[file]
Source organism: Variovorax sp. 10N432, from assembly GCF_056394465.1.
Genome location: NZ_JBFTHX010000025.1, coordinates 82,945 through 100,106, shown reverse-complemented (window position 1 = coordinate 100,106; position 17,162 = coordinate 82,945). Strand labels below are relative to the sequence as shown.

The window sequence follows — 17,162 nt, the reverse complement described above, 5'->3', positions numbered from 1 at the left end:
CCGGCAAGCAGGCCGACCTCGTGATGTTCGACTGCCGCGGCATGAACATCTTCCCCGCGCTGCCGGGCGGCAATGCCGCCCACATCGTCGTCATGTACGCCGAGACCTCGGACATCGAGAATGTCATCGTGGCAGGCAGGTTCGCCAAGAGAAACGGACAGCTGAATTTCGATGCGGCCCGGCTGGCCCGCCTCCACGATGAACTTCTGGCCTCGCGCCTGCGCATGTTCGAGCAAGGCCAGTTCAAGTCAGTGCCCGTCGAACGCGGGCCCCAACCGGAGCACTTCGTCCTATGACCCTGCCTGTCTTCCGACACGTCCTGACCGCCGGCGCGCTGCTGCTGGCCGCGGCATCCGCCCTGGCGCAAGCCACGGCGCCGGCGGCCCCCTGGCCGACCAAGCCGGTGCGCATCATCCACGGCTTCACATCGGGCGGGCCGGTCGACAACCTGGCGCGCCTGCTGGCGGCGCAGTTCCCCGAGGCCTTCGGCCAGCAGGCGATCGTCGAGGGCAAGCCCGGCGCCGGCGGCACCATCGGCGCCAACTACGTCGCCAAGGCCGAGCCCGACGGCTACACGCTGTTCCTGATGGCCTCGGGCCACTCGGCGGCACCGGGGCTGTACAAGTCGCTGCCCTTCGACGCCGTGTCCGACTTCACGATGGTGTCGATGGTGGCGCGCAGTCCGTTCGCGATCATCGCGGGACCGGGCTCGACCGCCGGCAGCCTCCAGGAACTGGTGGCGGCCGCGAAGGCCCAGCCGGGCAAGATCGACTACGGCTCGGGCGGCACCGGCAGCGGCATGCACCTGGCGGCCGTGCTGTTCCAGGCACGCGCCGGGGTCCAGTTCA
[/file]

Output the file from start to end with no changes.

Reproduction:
Source organism: Variovorax sp. 10N432, from assembly GCF_056394465.1.
Genome location: NZ_JBFTHX010000025.1, coordinates 82,945 through 100,106, shown reverse-complemented (window position 1 = coordinate 100,106; position 17,162 = coordinate 82,945). Strand labels below are relative to the sequence as shown.

The window sequence follows — 17,162 nt, the reverse complement described above, 5'->3', positions numbered from 1 at the left end:
CCGGCAAGCAGGCCGACCTCGTGATGTTCGACTGCCGCGGCATGAACATCTTCCCCGCGCTGCCGGGCGGCAATGCCGCCCACATCGTCGTCATGTACGCCGAGACCTCGGACATCGAGAATGTCATCGTGGCAGGCAGGTTCGCCAAGAGAAACGGACAGCTGAATTTCGATGCGGCCCGGCTGGCCCGCCTCCACGATGAACTTCTGGCCTCGCGCCTGCGCATGTTCGAGCAAGGCCAGTTCAAGTCAGTGCCCGTCGAACGCGGGCCCCAACCGGAGCACTTCGTCCTATGACCCTGCCTGTCTTCCGACACGTCCTGACCGCCGGCGCGCTGCTGCTGGCCGCGGCATCCGCCCTGGCGCAAGCCACGGCGCCGGCGGCCCCCTGGCCGACCAAGCCGGTGCGCATCATCCACGGCTTCACATCGGGCGGGCCGGTCGACAACCTGGCGCGCCTGCTGGCGGCGCAGTTCCCCGAGGCCTTCGGCCAGCAGGCGATCGTCGAGGGCAAGCCCGGCGCCGGCGGCACCATCGGCGCCAACTACGTCGCCAAGGCCGAGCCCGACGGCTACACGCTGTTCCTGATGGCCTCGGGCCACTCGGCGGCACCGGGGCTGTACAAGTCGCTGCCCTTCGACGCCGTGTCCGACTTCACGATGGTGTCGATGGTGGCGCGCAGTCCGTTCGCGATCATCGCGGGACCGGGCTCGACCGCCGGCAGCCTCCAGGAACTGGTGGCGGCCGCGAAGGCCCAGCCGGGCAAGATCGACTACGGCTCGGGCGGCACCGGCAGCGGCATGCACCTGGCGGCCGTGCTGTTCCAGGCACGCGCCGGGGTCCAGTTCA